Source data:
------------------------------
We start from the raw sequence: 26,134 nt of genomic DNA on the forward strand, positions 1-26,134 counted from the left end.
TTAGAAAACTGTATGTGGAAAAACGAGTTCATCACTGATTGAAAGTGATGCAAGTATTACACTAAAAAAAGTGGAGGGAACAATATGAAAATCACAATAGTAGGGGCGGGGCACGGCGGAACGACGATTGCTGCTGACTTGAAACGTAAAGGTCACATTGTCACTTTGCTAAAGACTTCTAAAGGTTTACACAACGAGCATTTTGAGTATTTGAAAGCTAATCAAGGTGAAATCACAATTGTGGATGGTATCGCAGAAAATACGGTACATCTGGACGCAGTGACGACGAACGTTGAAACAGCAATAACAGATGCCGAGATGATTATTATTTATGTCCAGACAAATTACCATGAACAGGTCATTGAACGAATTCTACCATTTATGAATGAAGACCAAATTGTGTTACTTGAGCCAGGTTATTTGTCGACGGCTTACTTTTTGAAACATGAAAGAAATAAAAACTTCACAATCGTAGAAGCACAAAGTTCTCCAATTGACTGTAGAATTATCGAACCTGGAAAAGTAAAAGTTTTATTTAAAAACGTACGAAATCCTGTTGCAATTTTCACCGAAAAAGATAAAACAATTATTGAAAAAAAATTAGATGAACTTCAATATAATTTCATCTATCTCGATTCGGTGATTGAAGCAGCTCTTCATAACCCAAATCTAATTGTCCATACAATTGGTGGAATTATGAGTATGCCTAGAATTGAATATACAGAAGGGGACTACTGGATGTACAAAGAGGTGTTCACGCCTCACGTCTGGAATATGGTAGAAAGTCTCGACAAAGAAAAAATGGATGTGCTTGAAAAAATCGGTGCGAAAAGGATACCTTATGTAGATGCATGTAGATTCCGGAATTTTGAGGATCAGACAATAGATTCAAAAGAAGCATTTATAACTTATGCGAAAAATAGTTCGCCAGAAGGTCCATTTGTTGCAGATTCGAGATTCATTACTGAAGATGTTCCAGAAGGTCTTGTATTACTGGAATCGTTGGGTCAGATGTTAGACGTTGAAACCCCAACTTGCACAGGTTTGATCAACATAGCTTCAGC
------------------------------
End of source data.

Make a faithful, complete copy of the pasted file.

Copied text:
We start from the raw sequence: 26,134 nt of genomic DNA on the forward strand, positions 1-26,134 counted from the left end.
TTAGAAAACTGTATGTGGAAAAACGAGTTCATCACTGATTGAAAGTGATGCAAGTATTACACTAAAAAAAGTGGAGGGAACAATATGAAAATCACAATAGTAGGGGCGGGGCACGGCGGAACGACGATTGCTGCTGACTTGAAACGTAAAGGTCACATTGTCACTTTGCTAAAGACTTCTAAAGGTTTACACAACGAGCATTTTGAGTATTTGAAAGCTAATCAAGGTGAAATCACAATTGTGGATGGTATCGCAGAAAATACGGTACATCTGGACGCAGTGACGACGAACGTTGAAACAGCAATAACAGATGCCGAGATGATTATTATTTATGTCCAGACAAATTACCATGAACAGGTCATTGAACGAATTCTACCATTTATGAATGAAGACCAAATTGTGTTACTTGAGCCAGGTTATTTGTCGACGGCTTACTTTTTGAAACATGAAAGAAATAAAAACTTCACAATCGTAGAAGCACAAAGTTCTCCAATTGACTGTAGAATTATCGAACCTGGAAAAGTAAAAGTTTTATTTAAAAACGTACGAAATCCTGTTGCAATTTTCACCGAAAAAGATAAAACAATTATTGAAAAAAAATTAGATGAACTTCAATATAATTTCATCTATCTCGATTCGGTGATTGAAGCAGCTCTTCATAACCCAAATCTAATTGTCCATACAATTGGTGGAATTATGAGTATGCCTAGAATTGAATATACAGAAGGGGACTACTGGATGTACAAAGAGGTGTTCACGCCTCACGTCTGGAATATGGTAGAAAGTCTCGACAAAGAAAAAATGGATGTGCTTGAAAAAATCGGTGCGAAAAGGATACCTTATGTAGATGCATGTAGATTCCGGAATTTTGAGGATCAGACAATAGATTCAAAAGAAGCATTTATAACTTATGCGAAAAATAGTTCGCCAGAAGGTCCATTTGTTGCAGATTCGAGATTCATTACTGAAGATGTTCCAGAAGGTCTTGTATTACTGGAATCGTTGGGTCAGATGTTAGACGTTGAAACCCCAACTTGCACAGGTTTGATCAACATAGCTTCAGC